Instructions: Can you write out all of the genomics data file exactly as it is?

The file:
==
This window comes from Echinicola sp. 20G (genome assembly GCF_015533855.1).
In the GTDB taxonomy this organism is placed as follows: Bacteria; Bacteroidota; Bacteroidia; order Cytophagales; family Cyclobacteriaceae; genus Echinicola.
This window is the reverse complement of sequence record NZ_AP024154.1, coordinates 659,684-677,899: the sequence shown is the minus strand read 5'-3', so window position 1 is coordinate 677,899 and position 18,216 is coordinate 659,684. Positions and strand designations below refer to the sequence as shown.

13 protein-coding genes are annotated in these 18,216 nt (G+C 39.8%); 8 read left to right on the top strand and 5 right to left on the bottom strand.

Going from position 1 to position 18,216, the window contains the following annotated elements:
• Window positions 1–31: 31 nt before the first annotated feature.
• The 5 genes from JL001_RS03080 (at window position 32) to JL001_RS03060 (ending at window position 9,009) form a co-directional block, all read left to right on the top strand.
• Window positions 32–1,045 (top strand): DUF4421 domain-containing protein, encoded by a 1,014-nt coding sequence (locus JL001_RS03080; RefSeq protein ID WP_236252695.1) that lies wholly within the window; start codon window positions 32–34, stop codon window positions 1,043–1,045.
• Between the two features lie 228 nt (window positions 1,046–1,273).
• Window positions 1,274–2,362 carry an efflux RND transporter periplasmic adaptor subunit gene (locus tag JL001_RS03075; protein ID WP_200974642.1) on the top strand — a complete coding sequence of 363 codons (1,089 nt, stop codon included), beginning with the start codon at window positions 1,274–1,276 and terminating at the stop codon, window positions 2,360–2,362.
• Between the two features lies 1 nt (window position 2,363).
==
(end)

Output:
This window comes from Echinicola sp. 20G (genome assembly GCF_015533855.1).
In the GTDB taxonomy this organism is placed as follows: Bacteria; Bacteroidota; Bacteroidia; order Cytophagales; family Cyclobacteriaceae; genus Echinicola.
This window is the reverse complement of sequence record NZ_AP024154.1, coordinates 659,684-677,899: the sequence shown is the minus strand read 5'-3', so window position 1 is coordinate 677,899 and position 18,216 is coordinate 659,684. Positions and strand designations below refer to the sequence as shown.

13 protein-coding genes are annotated in these 18,216 nt (G+C 39.8%); 8 read left to right on the top strand and 5 right to left on the bottom strand.

Going from position 1 to position 18,216, the window contains the following annotated elements:
• Window positions 1–31: 31 nt before the first annotated feature.
• The 5 genes from JL001_RS03080 (at window position 32) to JL001_RS03060 (ending at window position 9,009) form a co-directional block, all read left to right on the top strand.
• Window positions 32–1,045 (top strand): DUF4421 domain-containing protein, encoded by a 1,014-nt coding sequence (locus JL001_RS03080; RefSeq protein ID WP_236252695.1) that lies wholly within the window; start codon window positions 32–34, stop codon window positions 1,043–1,045.
• Between the two features lie 228 nt (window positions 1,046–1,273).
• Window positions 1,274–2,362 carry an efflux RND transporter periplasmic adaptor subunit gene (locus tag JL001_RS03075; protein ID WP_200974642.1) on the top strand — a complete coding sequence of 363 codons (1,089 nt, stop codon included), beginning with the start codon at window positions 1,274–1,276 and terminating at the stop codon, window positions 2,360–2,362.
• Between the two features lies 1 nt (window position 2,363).